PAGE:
Facebook may be a latecomer to the streaming video market, but the company thinks it can generate money by making it more social.
"Video has always been social, even before the internet, when everybody was watching the same few channels," said Fidji Simo, Facebook's head of video, in an interview. "Everyone was talking about their favorite shows around the water cooler."
For Facebook, the challenge is not to mimic Netflix or YouTube, which have built successful models on the backs of consumers who binge watch, but to get people to watch shows together again, even when they're viewing from their phones or other personal devices.
"We can do that because all of your friends are on Facebook," Simo said.
There's a ton of money at stake. While digital advertising is increasing, brands only spend about $13 billion a year on online video according to Andy Fisher, chief analytics officer at marketing agency Merkle. Meanwhile, $70 billion a year in the U.S. is still spent on TV ads, said eMarketer.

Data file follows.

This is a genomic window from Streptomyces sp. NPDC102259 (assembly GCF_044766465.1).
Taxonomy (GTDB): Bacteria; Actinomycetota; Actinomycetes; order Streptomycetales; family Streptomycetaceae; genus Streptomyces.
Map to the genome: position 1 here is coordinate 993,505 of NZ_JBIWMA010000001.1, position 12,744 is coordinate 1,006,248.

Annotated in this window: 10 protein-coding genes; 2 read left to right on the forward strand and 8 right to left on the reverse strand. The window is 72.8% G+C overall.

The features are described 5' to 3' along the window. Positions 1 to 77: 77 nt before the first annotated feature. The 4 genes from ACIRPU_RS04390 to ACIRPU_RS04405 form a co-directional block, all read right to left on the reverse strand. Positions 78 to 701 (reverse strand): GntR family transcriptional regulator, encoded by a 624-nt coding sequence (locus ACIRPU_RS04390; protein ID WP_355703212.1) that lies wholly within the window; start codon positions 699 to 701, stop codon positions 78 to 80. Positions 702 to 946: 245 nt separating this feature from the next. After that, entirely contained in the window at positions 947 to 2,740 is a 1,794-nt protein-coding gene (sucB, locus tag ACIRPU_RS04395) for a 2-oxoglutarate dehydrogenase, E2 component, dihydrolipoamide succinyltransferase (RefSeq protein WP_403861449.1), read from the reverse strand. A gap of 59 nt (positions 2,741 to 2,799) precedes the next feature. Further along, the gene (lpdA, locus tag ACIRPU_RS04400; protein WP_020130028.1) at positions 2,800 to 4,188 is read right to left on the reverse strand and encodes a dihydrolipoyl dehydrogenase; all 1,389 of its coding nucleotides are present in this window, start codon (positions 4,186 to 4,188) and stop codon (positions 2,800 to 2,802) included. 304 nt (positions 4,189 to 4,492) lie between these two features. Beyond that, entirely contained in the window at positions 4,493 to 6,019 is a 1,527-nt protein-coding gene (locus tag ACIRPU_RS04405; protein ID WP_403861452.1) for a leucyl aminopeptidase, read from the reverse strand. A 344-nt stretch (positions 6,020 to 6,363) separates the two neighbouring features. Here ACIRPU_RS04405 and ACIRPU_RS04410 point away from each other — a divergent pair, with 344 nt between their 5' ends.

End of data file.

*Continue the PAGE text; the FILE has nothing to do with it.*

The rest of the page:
To get a bigger piece of the pie, Facebook is boosting its investment in Facebook Watch, a video service announced a year ago, which includes original shows and other TV-like content. Earlier this year, the company started talking to media buyers about allowing shorter ad-supported content, and in June talked to social media stars about broadening ad opportunities.
On Thursday, Facebook expanded Watchacross the the world. Until now, it's only been available in the U.S., with shows, live sporting events and shorter clips from online creators and media companies. About 50 million people in the U.S. watched videos for at least one minute a month, according to Facebook.